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The quest for a more acceptable bowel preparation: comparison of a polyethylene glycol/electrolyte solution and a mannitol/Picolax mixture for colonoscopy.
  1. B. P. Saunders,
  2. T. Masaki,
  3. M. Fukumoto,
  4. S. Halligan,
  5. C. B. Williams
  1. Department of Endoscopy, St Mark's Hospital, London, UK.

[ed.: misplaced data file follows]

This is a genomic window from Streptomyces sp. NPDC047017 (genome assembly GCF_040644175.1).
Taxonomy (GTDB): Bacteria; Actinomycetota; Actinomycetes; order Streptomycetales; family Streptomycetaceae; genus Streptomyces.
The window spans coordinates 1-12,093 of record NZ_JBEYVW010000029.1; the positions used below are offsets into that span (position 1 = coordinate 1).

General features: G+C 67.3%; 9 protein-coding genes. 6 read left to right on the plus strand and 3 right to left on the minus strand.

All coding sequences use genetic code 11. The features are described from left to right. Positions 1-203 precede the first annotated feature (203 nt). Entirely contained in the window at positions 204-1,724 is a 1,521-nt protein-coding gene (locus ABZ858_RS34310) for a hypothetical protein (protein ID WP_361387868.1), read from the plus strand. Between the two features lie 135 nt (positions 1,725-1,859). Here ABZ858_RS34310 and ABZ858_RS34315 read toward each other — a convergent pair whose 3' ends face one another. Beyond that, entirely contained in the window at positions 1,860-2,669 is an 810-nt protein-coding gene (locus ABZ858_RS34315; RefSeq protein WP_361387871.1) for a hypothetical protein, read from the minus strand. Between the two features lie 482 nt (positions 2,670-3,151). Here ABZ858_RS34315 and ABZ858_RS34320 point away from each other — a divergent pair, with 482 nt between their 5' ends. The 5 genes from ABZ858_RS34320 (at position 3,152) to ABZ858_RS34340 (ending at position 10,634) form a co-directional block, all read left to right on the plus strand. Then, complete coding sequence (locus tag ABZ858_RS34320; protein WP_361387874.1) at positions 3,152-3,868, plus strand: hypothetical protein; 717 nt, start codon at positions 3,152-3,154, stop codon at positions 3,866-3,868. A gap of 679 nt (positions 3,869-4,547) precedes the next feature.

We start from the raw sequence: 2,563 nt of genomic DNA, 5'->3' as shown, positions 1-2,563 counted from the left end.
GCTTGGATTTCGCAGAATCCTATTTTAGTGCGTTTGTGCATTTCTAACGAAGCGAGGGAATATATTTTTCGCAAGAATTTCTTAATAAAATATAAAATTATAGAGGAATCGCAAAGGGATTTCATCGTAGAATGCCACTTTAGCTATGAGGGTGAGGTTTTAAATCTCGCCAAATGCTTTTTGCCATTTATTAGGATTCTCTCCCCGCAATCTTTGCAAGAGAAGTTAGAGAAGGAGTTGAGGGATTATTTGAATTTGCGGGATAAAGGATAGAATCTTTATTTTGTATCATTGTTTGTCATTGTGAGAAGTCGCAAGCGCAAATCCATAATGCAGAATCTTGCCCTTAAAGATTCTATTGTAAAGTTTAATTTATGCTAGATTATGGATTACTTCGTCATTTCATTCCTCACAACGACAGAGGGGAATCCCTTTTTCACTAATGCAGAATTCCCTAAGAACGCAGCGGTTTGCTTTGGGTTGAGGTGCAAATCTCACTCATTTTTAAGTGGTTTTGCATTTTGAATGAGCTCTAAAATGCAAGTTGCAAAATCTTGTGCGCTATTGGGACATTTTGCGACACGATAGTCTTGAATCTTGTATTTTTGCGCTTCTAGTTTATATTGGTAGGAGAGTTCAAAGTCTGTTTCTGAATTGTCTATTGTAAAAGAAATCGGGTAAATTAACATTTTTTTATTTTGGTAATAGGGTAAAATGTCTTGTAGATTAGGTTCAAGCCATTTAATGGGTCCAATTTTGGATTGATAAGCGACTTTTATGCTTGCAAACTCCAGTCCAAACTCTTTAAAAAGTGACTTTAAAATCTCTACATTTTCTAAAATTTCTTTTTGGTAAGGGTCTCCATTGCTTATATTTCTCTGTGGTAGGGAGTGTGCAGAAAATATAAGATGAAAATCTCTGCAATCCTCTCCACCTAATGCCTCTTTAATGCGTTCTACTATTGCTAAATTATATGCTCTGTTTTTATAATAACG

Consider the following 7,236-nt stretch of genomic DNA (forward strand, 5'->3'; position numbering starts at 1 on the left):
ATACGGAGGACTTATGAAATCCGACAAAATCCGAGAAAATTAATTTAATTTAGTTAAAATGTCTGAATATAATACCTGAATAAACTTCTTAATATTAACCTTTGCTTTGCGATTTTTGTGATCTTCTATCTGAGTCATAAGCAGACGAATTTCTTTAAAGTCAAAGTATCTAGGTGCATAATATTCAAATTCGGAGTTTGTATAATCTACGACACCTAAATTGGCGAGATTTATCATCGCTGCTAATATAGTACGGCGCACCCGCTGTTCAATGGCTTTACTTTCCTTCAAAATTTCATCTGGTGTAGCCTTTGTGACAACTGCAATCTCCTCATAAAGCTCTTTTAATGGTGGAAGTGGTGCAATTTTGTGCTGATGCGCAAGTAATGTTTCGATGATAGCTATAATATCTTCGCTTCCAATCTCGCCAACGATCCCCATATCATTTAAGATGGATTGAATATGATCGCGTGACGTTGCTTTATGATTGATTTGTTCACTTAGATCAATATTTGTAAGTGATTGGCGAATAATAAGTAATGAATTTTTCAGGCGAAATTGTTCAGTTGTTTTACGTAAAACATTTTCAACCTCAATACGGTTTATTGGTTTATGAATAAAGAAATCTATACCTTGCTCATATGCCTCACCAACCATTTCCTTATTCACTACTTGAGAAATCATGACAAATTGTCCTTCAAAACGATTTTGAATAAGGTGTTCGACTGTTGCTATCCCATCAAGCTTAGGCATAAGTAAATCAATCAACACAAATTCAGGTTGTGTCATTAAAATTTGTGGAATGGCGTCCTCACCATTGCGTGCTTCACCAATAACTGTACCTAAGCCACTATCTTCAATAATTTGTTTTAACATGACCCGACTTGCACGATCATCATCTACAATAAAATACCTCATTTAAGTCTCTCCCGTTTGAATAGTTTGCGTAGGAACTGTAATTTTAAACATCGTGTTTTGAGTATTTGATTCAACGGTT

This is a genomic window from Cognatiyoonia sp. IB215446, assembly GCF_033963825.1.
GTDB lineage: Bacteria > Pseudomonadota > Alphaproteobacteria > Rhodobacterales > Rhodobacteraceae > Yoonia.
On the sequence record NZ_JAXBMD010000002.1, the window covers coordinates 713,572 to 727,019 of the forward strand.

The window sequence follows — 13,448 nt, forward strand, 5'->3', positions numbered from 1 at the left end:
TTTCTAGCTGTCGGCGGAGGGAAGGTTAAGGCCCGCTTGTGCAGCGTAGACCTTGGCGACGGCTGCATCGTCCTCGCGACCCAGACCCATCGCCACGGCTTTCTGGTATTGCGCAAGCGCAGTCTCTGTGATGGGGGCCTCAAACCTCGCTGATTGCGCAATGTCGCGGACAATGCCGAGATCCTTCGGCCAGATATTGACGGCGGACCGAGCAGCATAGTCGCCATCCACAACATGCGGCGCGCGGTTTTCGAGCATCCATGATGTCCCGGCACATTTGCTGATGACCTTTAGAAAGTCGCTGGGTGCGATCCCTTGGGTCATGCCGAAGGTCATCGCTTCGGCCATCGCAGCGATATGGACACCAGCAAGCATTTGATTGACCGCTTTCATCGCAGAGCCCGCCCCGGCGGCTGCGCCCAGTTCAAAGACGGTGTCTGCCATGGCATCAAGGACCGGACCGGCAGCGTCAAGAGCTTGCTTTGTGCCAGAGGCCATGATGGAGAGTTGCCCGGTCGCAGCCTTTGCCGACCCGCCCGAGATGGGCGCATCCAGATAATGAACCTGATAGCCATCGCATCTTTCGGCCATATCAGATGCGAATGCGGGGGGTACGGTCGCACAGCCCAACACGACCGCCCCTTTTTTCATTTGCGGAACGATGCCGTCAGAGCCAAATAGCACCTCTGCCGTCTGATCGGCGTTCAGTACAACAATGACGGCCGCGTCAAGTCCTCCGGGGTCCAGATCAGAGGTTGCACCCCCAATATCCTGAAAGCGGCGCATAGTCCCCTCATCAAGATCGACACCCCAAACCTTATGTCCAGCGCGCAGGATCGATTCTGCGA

Eighty-nine consecutive patients attending for day-case colonoscopy were randomly allocated either polyethylene glycol/balanced electrolyte (PEG) mixture (n = 45) or a mannitol/Picolax mixture (n = 44). Both preparations were administered in two fractions. Patients recorded their experience of the preparation on a questionnaire and one of two experienced endoscopists (unaware of the type of preparation given) assessed the result of bowel cleansing. Carbon dioxide insufflation was used for all examinations. Good/excellent bowel cleansing occurred in significantly more patients given PEG, 43 (96%), than those allocated mannitol/Picolax, 34 (77%), p = 0.01. More patients receiving mannitol/Picolax were able to complete the preparation in full than patients receiving PEG (38 vs 27, p = 0.01). More patients found the taste of mannitol/Picolax pleasant compared to PEG (46% vs 20%). Both preparations had a similar side-effect profile. Of those patients tested, 13% receiving mannitol/Picolax had a postural drop in blood pressure and blood parameters suggestive of mild dehydration. A fractionated administration of PEG as a bowel preparation for day-case colonoscopy is well tolerated and superior as a cleansing agent to a mannitol/Picolax combination. Provided carbon dioxide is used as the insufflating agent, mannitol/Picolax is an acceptable alternative in fit, young patients intolerant of PEG.

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